Saturday, November 19, 2005

Language Matters

I think this is becoming something of a hobby-horse or a soapbox issue with me this week... I had a conversation with someone in my office this week about whether or not "focus" should have an extra "s" before the "-ed" is added. I said it should not, but the print dictionary that was consulted had both spellings (ie. "focused" and "focussed"), so the person in question decided they would go with the double "ss" they had used, rather than re-print the paperwork. I gave them a brief explanation of the grammar rules about when to double the final consonant on a word before adding "-ed" and got back the response "How do you know this stuff?" To which I was tempted to reply "How do you not?" One of my other colleagues then asked if I had done an English degree, and I said, "Yes but I didn't learn about this doing my degree, I learn it at school." From the ages of 11 to 17, I went to what has become a rare entity in England, a grammar school. There I studied Latin to the age of 16, and I also learnt much about English grammar in my English classes. This has been a great boon - and probably explains my obsession with English language usage, but it also means that people say to me "How do you know this stuff?" when I explain a point of grammar, spelling or punctuation, and I am often perplexed that others do not know it.

This morning I went to the library to borrow (amongst other books) Herodotus' Histories (this is what comes of reading Neil Gaiman's American Gods !). Two of the library's copies were out on loan, and the only copy in the store was volume one of two, and they did not have volume two. The librarian looked on the catalogue to establish whether or not there was a copy of the complete Histories available in a branch library, and he found one that had been translated in the early part of the 20th century and extensively revised just two years ago. He suggested that the translation would be "modern" and "easy to read", as if this was a bonus, and I was forced to disabuse him of the idea. I pointed out my appreciation of the King James Version of the Bible, the fact that I had learnt Latin at school, and that I enjoyed reading Chaucer's The Pardoner's Tale in the original "untranslated" English. The librarian looked a little dumbfounded and I said that I wanted a translation that retained some of the poetry and music of the original Greek; I didn't tell him that I had spent some time, as a 12 year old, translating Vergil's Aenied into English poetry for a Latin class. I could see he already thought I was a little strange ! But then I wondered why this was strange - Oxford is a University town, educated people abound, so why is it that someone who wants a copy of a book that, although it has been translated, retains some of the music and poetry of the original language, is considered odd ? Is it really that odd ? Would a librarian in the Bodleian have been less fazed by my request than the librarian at the public library ? I don't know, but it does puzzle me. When he told me the book would not be in until the end of the month, I said that was OK as I had plenty of other books to be going on with, and he looked at the small pile on the counter between us and shrugged. Perhaps he was wondering what the link was between Verlyn Flieger's new edition of Tolkien's Smith of Wootton Major (which I'm desperate to own but cannot afford yet), Jane Austen's Emma, Charlotte Bronte's Jane Eyre and George Bernard Shaw's Back to the Methuselah ? I did not choose to enlighten him because I wasn't sure it was worth it. (I have eclectic reading tastes and every now and again I decide to read something other than fantasy fiction, something which I've heard about or seen mentioned somewhere.)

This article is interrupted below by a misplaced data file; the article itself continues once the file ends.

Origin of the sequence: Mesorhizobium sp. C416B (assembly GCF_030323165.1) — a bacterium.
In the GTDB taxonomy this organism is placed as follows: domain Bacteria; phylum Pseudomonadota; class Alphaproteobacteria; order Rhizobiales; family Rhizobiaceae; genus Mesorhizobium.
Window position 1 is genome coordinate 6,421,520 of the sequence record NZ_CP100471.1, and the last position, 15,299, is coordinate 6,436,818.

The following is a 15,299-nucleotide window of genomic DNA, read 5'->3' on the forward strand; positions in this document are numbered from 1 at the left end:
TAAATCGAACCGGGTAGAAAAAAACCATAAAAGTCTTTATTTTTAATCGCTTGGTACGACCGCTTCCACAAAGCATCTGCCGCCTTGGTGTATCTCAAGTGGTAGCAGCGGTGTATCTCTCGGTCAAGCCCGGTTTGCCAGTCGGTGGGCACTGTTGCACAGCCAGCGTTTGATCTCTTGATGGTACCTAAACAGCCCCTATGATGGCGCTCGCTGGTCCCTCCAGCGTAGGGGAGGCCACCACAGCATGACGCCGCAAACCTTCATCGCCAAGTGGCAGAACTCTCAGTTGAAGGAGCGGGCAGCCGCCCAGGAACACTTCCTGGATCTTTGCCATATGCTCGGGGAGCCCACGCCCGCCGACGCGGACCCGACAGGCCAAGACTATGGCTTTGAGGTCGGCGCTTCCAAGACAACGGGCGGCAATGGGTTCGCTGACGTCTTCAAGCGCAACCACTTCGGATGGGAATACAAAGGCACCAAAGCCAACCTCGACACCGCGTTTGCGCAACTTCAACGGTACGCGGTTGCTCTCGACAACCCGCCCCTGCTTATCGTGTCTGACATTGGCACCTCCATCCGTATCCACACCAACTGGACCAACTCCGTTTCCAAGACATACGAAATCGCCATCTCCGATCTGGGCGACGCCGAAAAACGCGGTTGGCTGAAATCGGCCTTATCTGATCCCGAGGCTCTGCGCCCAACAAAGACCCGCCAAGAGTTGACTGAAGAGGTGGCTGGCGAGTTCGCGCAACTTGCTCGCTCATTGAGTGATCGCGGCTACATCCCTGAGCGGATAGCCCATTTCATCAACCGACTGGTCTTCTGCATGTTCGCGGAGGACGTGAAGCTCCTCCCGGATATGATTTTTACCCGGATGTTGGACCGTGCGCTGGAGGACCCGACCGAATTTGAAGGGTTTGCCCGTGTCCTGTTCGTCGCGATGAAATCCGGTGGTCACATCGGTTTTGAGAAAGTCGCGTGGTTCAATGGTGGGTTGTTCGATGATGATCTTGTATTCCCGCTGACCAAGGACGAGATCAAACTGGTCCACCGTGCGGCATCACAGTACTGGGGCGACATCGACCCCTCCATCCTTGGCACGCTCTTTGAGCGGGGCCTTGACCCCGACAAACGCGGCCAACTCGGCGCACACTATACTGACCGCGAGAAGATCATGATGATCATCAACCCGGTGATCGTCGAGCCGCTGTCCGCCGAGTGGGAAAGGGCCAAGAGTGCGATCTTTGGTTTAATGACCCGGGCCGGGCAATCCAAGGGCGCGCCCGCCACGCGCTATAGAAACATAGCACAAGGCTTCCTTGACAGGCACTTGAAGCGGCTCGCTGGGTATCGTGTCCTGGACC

No comments: